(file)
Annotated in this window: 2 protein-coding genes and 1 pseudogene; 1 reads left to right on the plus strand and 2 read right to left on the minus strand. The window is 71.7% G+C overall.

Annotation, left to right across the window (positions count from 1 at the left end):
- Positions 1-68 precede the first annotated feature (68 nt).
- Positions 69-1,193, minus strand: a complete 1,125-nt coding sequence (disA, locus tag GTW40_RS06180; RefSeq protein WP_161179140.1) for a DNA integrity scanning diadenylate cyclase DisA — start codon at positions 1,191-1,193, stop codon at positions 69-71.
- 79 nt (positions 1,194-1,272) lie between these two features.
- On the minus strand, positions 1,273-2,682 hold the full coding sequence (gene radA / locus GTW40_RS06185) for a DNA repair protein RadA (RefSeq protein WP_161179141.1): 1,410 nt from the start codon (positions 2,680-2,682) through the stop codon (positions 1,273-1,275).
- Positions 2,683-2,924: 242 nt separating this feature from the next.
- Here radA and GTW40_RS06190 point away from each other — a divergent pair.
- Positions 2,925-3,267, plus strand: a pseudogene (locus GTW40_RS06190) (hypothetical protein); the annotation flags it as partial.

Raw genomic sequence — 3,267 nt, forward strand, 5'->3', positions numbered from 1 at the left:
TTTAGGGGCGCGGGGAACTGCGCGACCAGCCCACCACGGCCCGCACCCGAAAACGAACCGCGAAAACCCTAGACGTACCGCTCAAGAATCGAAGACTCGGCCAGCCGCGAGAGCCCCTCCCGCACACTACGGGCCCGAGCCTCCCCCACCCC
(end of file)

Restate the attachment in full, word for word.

Annotated in this window: 2 protein-coding genes and 1 pseudogene; 1 reads left to right on the plus strand and 2 read right to left on the minus strand. The window is 71.7% G+C overall.

Annotation, left to right across the window (positions count from 1 at the left end):
- Positions 1-68 precede the first annotated feature (68 nt).
- Positions 69-1,193, minus strand: a complete 1,125-nt coding sequence (disA, locus tag GTW40_RS06180; RefSeq protein WP_161179140.1) for a DNA integrity scanning diadenylate cyclase DisA — start codon at positions 1,191-1,193, stop codon at positions 69-71.
- 79 nt (positions 1,194-1,272) lie between these two features.
- On the minus strand, positions 1,273-2,682 hold the full coding sequence (gene radA / locus GTW40_RS06185) for a DNA repair protein RadA (RefSeq protein WP_161179141.1): 1,410 nt from the start codon (positions 2,680-2,682) through the stop codon (positions 1,273-1,275).
- Positions 2,683-2,924: 242 nt separating this feature from the next.
- Here radA and GTW40_RS06190 point away from each other — a divergent pair.
- Positions 2,925-3,267, plus strand: a pseudogene (locus GTW40_RS06190) (hypothetical protein); the annotation flags it as partial.

Raw genomic sequence — 3,267 nt, forward strand, 5'->3', positions numbered from 1 at the left:
TTTAGGGGCGCGGGGAACTGCGCGACCAGCCCACCACGGCCCGCACCCGAAAACGAACCGCGAAAACCCTAGACGTACCGCTCAAGAATCGAAGACTCGGCCAGCCGCGAGAGCCCCTCCCGCACACTACGGGCCCGAGCCTCCCCCACCCC